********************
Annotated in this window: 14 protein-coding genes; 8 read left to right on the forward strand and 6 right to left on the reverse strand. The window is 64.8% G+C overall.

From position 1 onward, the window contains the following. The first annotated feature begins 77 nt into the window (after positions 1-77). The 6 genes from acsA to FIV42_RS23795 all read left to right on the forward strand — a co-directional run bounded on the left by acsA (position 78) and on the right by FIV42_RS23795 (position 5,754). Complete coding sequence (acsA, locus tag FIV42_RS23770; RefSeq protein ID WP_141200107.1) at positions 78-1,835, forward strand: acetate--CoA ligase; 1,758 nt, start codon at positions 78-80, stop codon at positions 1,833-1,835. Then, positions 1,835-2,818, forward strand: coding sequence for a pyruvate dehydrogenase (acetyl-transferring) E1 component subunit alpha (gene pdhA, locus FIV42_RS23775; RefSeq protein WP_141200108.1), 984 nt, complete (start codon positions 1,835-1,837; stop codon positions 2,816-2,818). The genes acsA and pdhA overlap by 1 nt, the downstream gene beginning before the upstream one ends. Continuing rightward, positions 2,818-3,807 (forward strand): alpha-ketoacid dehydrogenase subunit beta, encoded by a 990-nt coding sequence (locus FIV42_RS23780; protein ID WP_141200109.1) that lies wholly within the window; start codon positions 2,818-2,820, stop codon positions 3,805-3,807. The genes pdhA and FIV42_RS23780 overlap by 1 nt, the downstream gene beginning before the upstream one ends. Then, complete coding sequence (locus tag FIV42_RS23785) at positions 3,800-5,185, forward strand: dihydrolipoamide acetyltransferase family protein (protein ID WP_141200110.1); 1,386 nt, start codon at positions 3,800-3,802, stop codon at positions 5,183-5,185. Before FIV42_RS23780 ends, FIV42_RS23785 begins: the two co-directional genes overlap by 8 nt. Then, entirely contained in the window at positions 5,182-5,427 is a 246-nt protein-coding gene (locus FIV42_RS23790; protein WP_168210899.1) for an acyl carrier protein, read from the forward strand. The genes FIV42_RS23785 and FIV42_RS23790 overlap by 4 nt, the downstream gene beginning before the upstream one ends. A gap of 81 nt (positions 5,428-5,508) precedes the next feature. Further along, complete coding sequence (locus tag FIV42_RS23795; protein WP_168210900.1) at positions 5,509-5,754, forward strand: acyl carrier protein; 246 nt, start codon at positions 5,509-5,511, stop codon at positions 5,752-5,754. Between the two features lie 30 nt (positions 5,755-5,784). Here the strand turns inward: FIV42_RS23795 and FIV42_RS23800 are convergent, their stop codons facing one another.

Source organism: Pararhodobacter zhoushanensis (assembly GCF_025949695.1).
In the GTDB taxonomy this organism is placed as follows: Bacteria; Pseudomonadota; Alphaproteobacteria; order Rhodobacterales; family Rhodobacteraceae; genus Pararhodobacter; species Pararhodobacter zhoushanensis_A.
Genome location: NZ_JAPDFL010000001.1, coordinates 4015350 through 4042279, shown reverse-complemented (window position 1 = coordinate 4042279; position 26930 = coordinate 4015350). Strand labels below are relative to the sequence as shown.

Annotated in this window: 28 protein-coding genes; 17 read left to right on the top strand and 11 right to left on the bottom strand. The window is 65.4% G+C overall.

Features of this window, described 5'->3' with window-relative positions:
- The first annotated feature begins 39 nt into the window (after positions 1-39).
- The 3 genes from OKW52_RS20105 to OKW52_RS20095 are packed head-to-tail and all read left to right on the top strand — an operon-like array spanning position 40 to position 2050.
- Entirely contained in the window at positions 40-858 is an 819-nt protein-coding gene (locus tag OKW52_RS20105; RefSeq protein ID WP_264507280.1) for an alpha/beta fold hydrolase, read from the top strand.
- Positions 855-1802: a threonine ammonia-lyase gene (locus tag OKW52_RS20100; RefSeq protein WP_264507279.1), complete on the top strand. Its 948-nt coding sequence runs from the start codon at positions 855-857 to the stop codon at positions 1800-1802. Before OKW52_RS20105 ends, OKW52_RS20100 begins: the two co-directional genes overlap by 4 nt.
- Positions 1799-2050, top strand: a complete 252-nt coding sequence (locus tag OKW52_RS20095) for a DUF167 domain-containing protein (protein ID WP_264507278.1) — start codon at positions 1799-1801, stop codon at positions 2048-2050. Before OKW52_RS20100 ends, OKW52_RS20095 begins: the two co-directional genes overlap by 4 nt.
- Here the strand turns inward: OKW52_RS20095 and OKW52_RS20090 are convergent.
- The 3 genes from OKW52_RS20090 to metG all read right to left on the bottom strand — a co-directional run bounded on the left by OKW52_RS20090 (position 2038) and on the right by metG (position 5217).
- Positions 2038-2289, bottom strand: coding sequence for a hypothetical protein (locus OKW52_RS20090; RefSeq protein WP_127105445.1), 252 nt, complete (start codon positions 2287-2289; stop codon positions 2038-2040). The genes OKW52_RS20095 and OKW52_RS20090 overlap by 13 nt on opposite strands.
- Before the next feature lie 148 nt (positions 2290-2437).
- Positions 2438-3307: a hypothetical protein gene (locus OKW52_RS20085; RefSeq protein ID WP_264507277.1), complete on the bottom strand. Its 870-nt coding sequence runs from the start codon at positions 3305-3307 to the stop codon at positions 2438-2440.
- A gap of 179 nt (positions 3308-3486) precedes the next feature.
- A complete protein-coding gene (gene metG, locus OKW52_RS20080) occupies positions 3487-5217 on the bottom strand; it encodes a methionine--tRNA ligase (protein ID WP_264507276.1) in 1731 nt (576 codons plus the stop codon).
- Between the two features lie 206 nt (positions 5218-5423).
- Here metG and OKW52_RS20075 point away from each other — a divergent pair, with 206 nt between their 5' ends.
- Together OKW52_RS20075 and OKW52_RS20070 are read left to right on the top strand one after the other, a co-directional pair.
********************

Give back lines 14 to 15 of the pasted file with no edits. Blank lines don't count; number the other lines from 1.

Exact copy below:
- The 3 genes from OKW52_RS20090 to metG all read right to left on the bottom strand — a co-directional run bounded on the left by OKW52_RS20090 (position 2038) and on the right by metG (position 5217).
- Positions 2038-2289, bottom strand: coding sequence for a hypothetical protein (locus OKW52_RS20090; RefSeq protein WP_127105445.1), 252 nt, complete (start codon positions 2287-2289; stop codon positions 2038-2040). The genes OKW52_RS20095 and OKW52_RS20090 overlap by 13 nt on opposite strands.